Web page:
While cloud is replacing conventional data centers at the core of the network, an entirely new technology tier – “edge” – is emerging as a complementary source of IT infrastructure, supporting many innovative technologies that promise to extend the use and impact of technology into entirely new domains.
Connectedness is an intrinsic component of the edge. It applies in two directions: client devices ranging from PCs to smartphones to sensors connect to more gateways and other powerful edge systems, which process time-critical responses and then communicate data safely back to clouds at the core of the infrastructure fabric.
The edge is broad in scope and deployment. It moves with the user of a device or an appliance or a transport, it morphs when a sensor or a beacon is triggered and it can expand or change when real and/or augmented environments interact. The edge includes the devices and networks that deliver mobility to users – and it also describes the infrastructure needed to support leading-edge solutions like IoT, autonomous and connected vehicles and field-ready AR/VR systems – solutions in which devices are connected and configured to support remote monitoring/service/control, or harvesting data from one or more connected systems and applying contextual analytics to support smarter decision making, or delivering inputs needed to provide better insight into current and future business opportunity.
To be fair, many of these edge-dependent systems are still in their infancy, and will gain widespread adoption after 2018 (or potentially, at some point in the next decade). But there are signposts that we can see today, which indicate how edge resources and expectations will evolve.
One such example is found in “connected PC.” In the context of a Interwork platform in 2018, connected PC may look like an odd inclusion – shouldn’t we focus instead on growth areas like sensors or smartphones, rather than an aging device type that is being eclipsed by these newer form factors?
The systems that will be enabled by smartphones and sensors are truly worthy of the interest paid to them in the trade (and business) press. It’s unlikely that connected PCs will form the basis of systems that shift basic business understandings in the ways that IoT solutions will. If we take a deeper look at connected PCs, though, we start to see how the connected edge can change our expectations of even the most standard technologies.
The case for delving into connected PC starts with an understanding of how PCs have been eclipsed by alternative devices. Tablets carved a niche out of the traditional laptop market because they offered a lightweight alternative and because they supported a new (pen) interface. Smartphones gained share from laptops for multiple reasons, including ‘always on’ connectivity and support for a new (voice) interface. Both smartphones and tablets also tend to offer superior mobility, because they can operate for extended periods without recharging their batteries.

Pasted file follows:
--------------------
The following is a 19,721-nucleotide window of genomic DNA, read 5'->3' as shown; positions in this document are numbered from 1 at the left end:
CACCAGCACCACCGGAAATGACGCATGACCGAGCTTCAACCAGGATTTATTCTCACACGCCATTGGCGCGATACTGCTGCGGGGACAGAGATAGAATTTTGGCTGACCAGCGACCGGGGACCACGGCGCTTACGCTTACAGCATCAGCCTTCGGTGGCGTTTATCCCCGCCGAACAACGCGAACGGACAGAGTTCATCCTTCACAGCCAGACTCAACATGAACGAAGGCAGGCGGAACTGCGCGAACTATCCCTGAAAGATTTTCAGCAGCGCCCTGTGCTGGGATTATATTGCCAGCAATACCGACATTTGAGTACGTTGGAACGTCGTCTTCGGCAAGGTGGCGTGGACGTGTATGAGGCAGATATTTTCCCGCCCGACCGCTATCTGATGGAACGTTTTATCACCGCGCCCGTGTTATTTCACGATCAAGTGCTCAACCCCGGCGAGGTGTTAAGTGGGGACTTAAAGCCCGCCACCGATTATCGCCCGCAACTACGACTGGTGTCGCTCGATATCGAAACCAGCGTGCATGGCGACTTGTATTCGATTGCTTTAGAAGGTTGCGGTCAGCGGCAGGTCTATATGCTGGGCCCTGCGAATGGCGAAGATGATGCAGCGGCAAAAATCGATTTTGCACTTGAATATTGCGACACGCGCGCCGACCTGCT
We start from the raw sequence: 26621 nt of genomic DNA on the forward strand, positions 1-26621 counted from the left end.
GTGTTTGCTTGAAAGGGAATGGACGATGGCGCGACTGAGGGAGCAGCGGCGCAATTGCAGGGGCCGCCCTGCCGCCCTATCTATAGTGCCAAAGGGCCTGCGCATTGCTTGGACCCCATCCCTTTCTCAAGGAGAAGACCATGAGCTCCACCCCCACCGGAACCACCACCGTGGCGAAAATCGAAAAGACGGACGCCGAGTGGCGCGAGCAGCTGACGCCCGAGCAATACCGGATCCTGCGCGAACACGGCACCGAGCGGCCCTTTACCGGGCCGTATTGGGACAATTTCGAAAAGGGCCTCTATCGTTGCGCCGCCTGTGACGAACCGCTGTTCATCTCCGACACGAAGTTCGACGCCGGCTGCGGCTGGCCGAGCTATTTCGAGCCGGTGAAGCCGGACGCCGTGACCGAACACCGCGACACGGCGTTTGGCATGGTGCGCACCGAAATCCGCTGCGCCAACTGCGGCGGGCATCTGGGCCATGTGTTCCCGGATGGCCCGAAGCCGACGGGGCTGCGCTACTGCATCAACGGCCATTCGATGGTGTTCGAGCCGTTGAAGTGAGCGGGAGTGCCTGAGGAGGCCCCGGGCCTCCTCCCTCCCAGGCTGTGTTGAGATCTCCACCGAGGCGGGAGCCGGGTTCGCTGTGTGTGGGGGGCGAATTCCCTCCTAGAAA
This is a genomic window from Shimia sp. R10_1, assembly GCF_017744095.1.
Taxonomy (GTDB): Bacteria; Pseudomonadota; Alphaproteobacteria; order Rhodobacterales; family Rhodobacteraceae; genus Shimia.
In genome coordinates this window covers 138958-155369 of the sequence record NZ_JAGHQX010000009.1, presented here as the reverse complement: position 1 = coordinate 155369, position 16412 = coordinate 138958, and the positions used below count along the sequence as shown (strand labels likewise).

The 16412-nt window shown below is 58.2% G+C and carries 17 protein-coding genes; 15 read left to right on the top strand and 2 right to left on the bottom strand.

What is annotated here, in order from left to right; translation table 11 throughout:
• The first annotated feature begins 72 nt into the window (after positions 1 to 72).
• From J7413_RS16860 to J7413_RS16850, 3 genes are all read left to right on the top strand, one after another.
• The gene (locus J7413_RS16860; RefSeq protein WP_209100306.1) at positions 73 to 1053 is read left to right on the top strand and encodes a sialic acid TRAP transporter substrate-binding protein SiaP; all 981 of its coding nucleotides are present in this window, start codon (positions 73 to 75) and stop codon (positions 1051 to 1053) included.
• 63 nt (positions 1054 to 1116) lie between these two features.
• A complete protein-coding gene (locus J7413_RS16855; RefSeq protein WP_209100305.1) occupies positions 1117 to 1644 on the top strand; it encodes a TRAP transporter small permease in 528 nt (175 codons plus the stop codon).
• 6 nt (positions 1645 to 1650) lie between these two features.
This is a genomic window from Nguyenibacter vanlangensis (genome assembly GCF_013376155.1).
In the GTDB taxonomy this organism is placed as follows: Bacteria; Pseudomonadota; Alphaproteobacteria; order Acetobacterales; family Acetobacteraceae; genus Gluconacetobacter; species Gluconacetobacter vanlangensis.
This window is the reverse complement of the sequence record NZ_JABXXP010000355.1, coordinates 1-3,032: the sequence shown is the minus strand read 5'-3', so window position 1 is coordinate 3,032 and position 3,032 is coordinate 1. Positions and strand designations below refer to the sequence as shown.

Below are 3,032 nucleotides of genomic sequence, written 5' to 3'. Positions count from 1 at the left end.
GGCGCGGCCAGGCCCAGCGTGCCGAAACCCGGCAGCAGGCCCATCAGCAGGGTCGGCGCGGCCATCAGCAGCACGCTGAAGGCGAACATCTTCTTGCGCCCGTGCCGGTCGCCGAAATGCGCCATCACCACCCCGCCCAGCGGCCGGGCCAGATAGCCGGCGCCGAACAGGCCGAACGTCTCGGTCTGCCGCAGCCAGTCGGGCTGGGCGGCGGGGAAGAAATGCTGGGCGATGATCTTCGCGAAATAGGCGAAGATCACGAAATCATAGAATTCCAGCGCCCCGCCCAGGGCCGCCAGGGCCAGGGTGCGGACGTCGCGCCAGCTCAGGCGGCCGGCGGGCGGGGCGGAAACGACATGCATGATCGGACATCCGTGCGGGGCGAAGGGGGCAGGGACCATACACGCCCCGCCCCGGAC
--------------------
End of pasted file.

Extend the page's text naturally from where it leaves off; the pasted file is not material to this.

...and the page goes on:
But…what happens when edge-connected PCs also offer these capabilities? Always-connected laptops with greatly enhanced battery life are on the (immediate) horizon. These devices will support voice and/or pen interfaces, and will accommodate traditional input and output modes – keyboard, mouse, display – far better than small-screened smartphones or optionally-keyboarded tablets. And PCs will continue to deliver more robust support for productivity and collaboration applications that demand more resources than smaller-footprint alternatives can deliver – bringing a more powerful tool to edge-resident users.
Importantly, business management believes in the power of connected PCs to enhance productivity. In a survey fielded by Techaisle, 30% of SMBs (1-999 employee size segment) reported that the impact of mobility is greatest in accelerating employee workflow. PCs that couple the same kind of mobile access as smartphones with superior application and user support align directly with this management objective.
The path to connected PCs will be at least somewhat rocky. Most businesses aren’t looking to refresh their existing PC portfolios with higher-cost units that integrate with other environments in new ways – and connected PCs will need to compete with other edge devices, edge infrastructure and other Interwork platform options for scarce capital funds. Always-on PCs will have an impact on OPEX as well, creating new cost (bandwidth usage) and security challenges, which will likely require updates to the mobile device management (MDM) solutions and policies within firms adopting the technology.
Still, though, for many SMBs, these investments and the associated potential for risk exposure will be modest compared with the benefits that can be realized through better staff productivity. Connected PCs won’t be at the top of every business’s shopping list – but they will find a home as an enabling layer of the Interwork platform. And connected PCs are just a small (if near-term accessible) component of the edge as a whole. Connected edge will work with connected cloud to deliver the ‘yin and yang’ of the Interwork platform’s infrastructure.
You can download our point-of-view document here: Future of Work needs Interwork Platform: next step in connected business